Before using acrylics, I solely painted in watercolor on paper. I knew it would be hard to paint incredibly detailed portraits, in watercolor, but I was up for the challenge. I painted everyday, trying to make transitions perfect and the form solid. I started to get really good at it and wanted to take the next step. One day, I experimented and incorporated 2D elements (cartoons, anime, graphic novels, etc) which I cherish, into a portrait I did of my friend. I instantly loved the juxtaposition so much that I knew I wanted to make this style my own. The rest is history. Currently I use acrylics though, mainly because of the quick drying time, easy layer building, and cheapness of the materials.

Which artists Inspire your work?

The artists who inspire me are James Jean, J.C. Leyendecker, and Hebru Brantley. I love each of these artists' styles. Each piece they make tells a story (much like my artwork) that's totally unique to them. They all have well balanced compositions, excellent technique, and dynamic narratives that draws the viewer in.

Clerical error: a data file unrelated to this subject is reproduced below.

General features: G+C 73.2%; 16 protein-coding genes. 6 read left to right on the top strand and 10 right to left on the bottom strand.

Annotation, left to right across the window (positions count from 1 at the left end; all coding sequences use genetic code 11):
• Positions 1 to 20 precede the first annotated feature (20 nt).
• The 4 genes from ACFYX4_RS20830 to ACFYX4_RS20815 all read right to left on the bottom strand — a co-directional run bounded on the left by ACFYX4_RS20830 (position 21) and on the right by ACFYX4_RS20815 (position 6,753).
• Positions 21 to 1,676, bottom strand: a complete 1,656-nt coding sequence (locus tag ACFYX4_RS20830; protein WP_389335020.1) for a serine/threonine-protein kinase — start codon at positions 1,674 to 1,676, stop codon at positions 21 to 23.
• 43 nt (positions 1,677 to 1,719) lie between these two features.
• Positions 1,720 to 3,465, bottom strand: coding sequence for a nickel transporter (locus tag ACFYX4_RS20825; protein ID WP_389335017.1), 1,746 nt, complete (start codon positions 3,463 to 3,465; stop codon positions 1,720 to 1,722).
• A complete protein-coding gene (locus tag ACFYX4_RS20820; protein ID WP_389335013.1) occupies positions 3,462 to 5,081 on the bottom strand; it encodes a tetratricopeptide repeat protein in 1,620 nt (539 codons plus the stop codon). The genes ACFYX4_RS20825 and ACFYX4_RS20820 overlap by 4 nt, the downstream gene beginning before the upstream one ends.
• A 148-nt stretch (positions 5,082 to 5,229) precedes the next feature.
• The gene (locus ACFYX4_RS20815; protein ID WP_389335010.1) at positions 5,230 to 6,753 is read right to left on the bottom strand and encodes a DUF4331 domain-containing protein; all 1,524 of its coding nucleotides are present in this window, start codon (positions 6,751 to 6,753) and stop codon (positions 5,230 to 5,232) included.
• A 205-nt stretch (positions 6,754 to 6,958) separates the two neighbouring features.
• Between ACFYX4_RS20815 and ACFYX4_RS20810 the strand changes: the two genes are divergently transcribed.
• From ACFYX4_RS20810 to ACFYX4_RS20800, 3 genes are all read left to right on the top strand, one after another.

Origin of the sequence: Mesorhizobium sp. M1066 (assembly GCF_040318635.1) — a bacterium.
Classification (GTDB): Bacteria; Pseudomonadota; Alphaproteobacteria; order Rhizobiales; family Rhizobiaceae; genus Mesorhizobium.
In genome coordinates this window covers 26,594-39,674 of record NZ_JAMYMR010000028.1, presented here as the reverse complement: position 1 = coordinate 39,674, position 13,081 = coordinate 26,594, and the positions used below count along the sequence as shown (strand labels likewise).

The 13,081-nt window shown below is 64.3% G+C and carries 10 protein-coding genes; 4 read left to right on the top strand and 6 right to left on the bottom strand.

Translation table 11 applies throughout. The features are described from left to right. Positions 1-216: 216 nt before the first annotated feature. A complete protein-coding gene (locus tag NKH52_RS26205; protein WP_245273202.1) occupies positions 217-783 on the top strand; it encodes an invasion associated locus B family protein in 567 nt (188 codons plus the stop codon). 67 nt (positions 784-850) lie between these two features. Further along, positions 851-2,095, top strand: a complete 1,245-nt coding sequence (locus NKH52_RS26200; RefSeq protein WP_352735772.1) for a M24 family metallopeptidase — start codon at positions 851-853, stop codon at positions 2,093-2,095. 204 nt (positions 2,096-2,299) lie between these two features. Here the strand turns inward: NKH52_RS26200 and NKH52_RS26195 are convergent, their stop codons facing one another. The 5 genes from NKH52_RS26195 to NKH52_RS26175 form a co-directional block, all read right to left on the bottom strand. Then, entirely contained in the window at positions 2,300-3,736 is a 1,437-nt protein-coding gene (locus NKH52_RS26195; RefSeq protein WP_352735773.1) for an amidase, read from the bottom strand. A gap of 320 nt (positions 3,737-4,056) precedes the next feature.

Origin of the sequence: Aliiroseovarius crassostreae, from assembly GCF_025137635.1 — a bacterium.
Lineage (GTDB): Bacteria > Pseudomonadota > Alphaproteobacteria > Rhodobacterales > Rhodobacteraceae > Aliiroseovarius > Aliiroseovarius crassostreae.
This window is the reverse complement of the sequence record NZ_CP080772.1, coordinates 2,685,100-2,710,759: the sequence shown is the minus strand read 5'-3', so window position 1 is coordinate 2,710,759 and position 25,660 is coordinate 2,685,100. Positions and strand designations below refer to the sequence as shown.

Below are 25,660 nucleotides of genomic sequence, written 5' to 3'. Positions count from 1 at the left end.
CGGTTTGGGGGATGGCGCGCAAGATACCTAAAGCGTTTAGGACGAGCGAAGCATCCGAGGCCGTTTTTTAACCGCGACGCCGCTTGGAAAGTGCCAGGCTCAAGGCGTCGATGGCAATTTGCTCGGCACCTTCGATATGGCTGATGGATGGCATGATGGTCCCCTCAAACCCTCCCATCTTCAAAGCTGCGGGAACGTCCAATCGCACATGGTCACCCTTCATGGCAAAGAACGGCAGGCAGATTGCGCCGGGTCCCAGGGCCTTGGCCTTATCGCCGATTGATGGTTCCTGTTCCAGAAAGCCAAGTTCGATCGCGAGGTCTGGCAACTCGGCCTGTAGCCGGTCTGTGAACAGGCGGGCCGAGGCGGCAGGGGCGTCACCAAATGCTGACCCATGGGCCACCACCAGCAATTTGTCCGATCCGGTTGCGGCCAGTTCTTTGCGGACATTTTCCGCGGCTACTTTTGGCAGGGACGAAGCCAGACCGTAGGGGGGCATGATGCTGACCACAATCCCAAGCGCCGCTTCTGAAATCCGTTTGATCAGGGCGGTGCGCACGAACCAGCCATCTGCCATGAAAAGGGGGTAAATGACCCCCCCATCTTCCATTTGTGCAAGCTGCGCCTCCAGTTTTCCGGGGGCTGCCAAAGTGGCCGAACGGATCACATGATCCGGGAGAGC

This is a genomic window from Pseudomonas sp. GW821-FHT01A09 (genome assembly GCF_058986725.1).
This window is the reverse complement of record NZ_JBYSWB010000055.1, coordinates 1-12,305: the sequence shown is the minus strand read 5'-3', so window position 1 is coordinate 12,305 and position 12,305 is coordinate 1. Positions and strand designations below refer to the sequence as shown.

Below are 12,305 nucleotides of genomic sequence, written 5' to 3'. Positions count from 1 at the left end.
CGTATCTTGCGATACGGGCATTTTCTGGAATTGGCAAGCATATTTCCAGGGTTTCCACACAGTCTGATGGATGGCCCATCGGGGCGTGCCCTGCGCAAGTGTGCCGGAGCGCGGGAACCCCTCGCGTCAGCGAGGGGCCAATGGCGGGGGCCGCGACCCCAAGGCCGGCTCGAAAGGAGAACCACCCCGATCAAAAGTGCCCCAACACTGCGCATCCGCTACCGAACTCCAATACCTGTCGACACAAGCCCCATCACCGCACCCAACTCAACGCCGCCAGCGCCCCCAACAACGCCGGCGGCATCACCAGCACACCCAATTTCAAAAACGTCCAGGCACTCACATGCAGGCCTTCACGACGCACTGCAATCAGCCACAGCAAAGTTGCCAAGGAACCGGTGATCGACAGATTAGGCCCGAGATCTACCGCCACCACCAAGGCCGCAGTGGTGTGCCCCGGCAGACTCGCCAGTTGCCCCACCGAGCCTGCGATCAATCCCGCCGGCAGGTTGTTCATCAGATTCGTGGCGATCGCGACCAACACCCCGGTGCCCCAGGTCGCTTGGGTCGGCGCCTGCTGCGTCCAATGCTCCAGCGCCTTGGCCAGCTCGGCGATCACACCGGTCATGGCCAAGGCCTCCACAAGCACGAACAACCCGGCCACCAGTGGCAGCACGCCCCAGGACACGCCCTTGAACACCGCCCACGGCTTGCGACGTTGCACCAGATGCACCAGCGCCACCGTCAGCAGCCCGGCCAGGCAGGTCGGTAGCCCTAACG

Do you have a favorite piece that you’ve completed so far and why?

My favorite piece to date is Stranded (the piece from "Off to the Races" *big piece with the two kids and tire). I love this piece so much, not only visually but from a story stand point. The piece narrates a time when obstacles keep blocking your path and how dealing with them head-on and sometimes with a little help you can get back on your journey, more knowledgeable and stronger than ever.

How does the city of Chicago and being a Chicagoan inspire your art?

Growing up in Chicago, has always been a big part of my art. From the corner stores I visited as a kid to the array of characters that inhabit our very streets. Living on the south side of Chicago can be very difficult as a young black female and I like to showcase my feelings through my work. Some people don’t see the everyday hardships and struggles of that life and fail to notice the opposing beauty a neighborhood like that has to offer, so I like my art to act as a window of a Chicago and a life that people might not see. Chicago is a city full of richness and character that sometimes goes unnoticed by many. I’m proud of how my city has shaped me, and how it has made me resilient and more determined than ever. I integrate Chicago in my work by including not just the spirit of humble beginnings but the hardworking attitude that we all know and love.